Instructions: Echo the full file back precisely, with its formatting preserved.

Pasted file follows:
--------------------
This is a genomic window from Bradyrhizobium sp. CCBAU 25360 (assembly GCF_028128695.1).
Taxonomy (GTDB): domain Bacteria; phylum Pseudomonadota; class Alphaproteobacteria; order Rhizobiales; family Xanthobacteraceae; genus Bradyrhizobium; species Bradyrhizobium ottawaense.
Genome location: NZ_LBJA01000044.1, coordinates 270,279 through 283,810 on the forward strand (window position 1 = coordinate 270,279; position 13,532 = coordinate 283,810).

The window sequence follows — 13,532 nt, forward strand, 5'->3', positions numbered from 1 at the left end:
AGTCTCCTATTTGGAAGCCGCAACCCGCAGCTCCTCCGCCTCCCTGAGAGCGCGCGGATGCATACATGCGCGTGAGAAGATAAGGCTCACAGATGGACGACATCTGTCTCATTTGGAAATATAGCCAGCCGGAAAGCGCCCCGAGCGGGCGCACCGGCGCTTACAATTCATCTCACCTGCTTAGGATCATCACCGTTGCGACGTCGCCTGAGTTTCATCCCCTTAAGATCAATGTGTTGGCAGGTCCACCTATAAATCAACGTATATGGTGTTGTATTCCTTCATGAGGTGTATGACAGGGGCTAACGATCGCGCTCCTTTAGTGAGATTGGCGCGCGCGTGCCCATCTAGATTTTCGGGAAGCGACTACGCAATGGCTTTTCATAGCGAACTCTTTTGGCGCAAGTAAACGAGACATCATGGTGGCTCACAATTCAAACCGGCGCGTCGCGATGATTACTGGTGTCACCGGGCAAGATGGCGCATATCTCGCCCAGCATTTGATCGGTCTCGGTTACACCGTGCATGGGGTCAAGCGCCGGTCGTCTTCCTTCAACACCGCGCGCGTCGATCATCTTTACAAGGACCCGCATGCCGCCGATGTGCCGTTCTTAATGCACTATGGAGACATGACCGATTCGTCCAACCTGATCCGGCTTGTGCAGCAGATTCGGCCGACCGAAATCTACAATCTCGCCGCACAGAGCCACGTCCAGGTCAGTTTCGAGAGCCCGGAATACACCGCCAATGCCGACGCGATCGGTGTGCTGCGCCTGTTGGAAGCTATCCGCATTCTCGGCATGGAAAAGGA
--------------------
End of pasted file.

This is a genomic window from Bradyrhizobium sp. CCBAU 25360 (assembly GCF_028128695.1).
Taxonomy (GTDB): domain Bacteria; phylum Pseudomonadota; class Alphaproteobacteria; order Rhizobiales; family Xanthobacteraceae; genus Bradyrhizobium; species Bradyrhizobium ottawaense.
Genome location: NZ_LBJA01000044.1, coordinates 270,279 through 283,810 on the forward strand (window position 1 = coordinate 270,279; position 13,532 = coordinate 283,810).

The window sequence follows — 13,532 nt, forward strand, 5'->3', positions numbered from 1 at the left end:
AGTCTCCTATTTGGAAGCCGCAACCCGCAGCTCCTCCGCCTCCCTGAGAGCGCGCGGATGCATACATGCGCGTGAGAAGATAAGGCTCACAGATGGACGACATCTGTCTCATTTGGAAATATAGCCAGCCGGAAAGCGCCCCGAGCGGGCGCACCGGCGCTTACAATTCATCTCACCTGCTTAGGATCATCACCGTTGCGACGTCGCCTGAGTTTCATCCCCTTAAGATCAATGTGTTGGCAGGTCCACCTATAAATCAACGTATATGGTGTTGTATTCCTTCATGAGGTGTATGACAGGGGCTAACGATCGCGCTCCTTTAGTGAGATTGGCGCGCGCGTGCCCATCTAGATTTTCGGGAAGCGACTACGCAATGGCTTTTCATAGCGAACTCTTTTGGCGCAAGTAAACGAGACATCATGGTGGCTCACAATTCAAACCGGCGCGTCGCGATGATTACTGGTGTCACCGGGCAAGATGGCGCATATCTCGCCCAGCATTTGATCGGTCTCGGTTACACCGTGCATGGGGTCAAGCGCCGGTCGTCTTCCTTCAACACCGCGCGCGTCGATCATCTTTACAAGGACCCGCATGCCGCCGATGTGCCGTTCTTAATGCACTATGGAGACATGACCGATTCGTCCAACCTGATCCGGCTTGTGCAGCAGATTCGGCCGACCGAAATCTACAATCTCGCCGCACAGAGCCACGTCCAGGTCAGTTTCGAGAGCCCGGAATACACCGCCAATGCCGACGCGATCGGTGTGCTGCGCCTGTTGGAAGCTATCCGCATTCTCGGCATGGAAAAGGA